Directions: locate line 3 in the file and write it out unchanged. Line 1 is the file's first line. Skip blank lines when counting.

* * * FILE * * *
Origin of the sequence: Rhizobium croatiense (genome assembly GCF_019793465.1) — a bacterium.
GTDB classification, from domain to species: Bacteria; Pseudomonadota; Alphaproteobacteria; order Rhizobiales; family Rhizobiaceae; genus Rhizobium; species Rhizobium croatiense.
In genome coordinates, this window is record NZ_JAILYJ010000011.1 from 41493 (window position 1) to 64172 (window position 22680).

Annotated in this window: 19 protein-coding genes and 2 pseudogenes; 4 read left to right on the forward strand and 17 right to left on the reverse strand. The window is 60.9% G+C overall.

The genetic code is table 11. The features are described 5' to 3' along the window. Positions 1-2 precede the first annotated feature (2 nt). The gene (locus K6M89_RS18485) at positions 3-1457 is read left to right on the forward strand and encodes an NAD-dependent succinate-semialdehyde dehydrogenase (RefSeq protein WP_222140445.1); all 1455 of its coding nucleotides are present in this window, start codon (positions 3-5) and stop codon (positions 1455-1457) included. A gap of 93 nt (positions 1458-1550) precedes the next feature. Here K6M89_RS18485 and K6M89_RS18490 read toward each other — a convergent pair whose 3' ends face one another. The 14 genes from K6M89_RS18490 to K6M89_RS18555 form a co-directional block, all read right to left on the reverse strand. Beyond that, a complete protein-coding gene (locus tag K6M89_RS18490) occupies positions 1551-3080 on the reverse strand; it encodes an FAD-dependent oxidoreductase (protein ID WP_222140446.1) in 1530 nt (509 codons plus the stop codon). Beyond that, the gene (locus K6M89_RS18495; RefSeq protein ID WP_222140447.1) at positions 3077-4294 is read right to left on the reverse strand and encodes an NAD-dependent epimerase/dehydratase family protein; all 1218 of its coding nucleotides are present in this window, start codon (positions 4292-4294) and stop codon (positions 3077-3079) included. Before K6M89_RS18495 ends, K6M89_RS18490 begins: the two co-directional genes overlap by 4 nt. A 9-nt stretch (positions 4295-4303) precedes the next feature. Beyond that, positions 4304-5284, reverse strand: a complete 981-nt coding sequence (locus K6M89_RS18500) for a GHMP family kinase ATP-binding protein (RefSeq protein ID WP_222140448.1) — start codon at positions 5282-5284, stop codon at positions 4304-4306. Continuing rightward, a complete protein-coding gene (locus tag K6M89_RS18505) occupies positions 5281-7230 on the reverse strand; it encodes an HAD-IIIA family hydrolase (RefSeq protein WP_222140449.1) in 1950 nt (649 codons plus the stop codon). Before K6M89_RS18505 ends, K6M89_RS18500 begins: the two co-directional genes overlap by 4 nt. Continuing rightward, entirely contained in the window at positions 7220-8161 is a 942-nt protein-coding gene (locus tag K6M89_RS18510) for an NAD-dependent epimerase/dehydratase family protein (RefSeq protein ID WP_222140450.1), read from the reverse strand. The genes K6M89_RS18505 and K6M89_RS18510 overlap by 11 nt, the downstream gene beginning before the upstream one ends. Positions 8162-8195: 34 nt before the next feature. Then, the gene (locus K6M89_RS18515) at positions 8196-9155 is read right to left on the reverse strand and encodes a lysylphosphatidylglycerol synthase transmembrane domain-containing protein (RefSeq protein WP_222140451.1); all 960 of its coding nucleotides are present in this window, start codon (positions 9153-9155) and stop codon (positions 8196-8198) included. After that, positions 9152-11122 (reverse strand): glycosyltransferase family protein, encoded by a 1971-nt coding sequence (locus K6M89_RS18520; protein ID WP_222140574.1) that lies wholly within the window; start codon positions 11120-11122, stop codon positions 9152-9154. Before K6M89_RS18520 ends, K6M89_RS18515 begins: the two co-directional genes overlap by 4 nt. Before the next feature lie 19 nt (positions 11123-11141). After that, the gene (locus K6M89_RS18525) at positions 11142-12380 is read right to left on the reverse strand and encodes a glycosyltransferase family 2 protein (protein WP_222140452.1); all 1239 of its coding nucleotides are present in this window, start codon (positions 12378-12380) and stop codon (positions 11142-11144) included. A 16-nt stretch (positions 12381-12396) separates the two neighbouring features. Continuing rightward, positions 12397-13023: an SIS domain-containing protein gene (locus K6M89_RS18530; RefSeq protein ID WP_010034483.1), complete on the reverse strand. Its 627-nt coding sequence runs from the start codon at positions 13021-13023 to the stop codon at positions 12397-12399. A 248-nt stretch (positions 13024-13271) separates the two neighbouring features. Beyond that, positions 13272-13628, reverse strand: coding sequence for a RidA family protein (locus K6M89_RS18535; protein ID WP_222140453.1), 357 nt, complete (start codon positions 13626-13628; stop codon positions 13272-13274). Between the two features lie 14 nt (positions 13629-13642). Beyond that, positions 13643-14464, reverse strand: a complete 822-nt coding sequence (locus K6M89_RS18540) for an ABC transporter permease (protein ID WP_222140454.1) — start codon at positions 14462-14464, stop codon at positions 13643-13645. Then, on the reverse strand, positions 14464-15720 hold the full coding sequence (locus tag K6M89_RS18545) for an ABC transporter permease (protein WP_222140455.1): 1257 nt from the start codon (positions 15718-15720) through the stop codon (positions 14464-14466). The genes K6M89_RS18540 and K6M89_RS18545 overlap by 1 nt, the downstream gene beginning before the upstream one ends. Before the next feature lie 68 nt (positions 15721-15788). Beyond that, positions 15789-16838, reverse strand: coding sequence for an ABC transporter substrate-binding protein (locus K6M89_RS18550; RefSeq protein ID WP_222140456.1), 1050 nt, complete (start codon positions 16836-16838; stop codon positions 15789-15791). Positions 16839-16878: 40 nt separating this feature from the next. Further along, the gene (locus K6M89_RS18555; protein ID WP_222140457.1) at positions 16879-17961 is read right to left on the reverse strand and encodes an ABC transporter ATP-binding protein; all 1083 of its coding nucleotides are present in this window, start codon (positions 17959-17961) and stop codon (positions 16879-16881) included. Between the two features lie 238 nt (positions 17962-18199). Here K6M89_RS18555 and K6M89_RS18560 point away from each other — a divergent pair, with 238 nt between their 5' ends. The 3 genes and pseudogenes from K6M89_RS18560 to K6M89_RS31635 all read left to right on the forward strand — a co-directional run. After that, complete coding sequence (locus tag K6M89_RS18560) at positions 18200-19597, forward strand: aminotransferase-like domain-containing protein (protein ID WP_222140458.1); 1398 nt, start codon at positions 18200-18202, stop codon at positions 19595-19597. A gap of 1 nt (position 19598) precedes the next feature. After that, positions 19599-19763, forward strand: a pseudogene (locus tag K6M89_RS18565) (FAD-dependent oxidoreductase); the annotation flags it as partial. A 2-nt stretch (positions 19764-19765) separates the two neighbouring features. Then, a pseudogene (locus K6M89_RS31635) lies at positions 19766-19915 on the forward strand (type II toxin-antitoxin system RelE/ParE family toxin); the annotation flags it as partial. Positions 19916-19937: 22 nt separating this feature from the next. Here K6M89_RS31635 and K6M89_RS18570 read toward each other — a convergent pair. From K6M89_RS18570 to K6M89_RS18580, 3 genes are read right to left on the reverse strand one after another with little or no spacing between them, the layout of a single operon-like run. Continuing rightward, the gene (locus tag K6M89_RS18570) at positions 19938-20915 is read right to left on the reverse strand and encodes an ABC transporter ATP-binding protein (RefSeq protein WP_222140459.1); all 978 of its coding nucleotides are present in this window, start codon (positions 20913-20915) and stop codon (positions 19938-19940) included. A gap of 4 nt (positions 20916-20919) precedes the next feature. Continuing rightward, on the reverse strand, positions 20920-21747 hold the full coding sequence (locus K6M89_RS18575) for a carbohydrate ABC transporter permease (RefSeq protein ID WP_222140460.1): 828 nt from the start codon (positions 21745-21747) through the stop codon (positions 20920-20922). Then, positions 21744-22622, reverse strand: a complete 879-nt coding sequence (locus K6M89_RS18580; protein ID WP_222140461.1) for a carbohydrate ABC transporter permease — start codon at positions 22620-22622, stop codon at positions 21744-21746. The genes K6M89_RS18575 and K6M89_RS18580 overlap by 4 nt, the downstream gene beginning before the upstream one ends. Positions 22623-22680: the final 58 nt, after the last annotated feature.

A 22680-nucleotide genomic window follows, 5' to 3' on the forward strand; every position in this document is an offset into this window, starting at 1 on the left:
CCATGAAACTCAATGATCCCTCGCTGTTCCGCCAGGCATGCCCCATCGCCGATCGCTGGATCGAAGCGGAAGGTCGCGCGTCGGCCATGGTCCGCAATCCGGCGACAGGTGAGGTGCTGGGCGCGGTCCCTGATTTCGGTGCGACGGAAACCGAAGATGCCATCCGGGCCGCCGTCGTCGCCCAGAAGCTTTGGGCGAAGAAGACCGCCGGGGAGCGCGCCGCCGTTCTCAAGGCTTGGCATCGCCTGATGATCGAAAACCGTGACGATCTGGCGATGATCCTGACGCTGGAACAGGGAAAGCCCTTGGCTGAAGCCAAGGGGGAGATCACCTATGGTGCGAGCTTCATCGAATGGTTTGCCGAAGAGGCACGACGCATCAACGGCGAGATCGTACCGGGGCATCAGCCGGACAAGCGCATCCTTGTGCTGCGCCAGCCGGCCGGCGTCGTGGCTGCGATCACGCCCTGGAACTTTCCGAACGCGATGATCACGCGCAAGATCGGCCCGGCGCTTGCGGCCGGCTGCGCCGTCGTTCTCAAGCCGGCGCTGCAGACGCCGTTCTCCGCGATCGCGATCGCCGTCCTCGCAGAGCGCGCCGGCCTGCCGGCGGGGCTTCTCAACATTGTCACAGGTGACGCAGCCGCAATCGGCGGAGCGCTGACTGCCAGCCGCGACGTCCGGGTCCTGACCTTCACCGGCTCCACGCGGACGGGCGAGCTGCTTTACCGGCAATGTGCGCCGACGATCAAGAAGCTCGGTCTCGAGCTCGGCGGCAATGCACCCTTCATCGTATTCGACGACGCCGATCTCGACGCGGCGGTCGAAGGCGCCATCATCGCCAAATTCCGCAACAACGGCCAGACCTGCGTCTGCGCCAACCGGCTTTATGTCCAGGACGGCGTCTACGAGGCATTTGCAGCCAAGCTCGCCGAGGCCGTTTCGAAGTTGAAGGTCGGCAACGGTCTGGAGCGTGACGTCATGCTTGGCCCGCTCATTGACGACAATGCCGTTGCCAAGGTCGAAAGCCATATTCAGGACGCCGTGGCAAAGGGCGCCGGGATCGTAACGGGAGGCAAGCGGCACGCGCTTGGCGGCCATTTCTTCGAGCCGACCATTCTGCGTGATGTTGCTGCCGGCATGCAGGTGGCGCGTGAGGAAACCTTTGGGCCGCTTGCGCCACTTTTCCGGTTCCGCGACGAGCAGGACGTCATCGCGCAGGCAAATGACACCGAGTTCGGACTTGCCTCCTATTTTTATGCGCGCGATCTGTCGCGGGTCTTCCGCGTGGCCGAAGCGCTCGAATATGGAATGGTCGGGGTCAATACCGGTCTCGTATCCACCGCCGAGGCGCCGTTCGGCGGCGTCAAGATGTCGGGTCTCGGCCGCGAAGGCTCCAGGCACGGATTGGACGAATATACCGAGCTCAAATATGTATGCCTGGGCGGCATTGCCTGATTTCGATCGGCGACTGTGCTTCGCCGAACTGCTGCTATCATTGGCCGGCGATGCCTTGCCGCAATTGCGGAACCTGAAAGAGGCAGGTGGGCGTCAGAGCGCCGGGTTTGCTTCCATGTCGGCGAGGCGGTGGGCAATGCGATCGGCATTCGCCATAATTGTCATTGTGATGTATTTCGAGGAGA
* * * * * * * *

In genome coordinates, this window is record NZ_JAILYJ010000011.1 from 41493 (window position 1) to 64172 (window position 22680).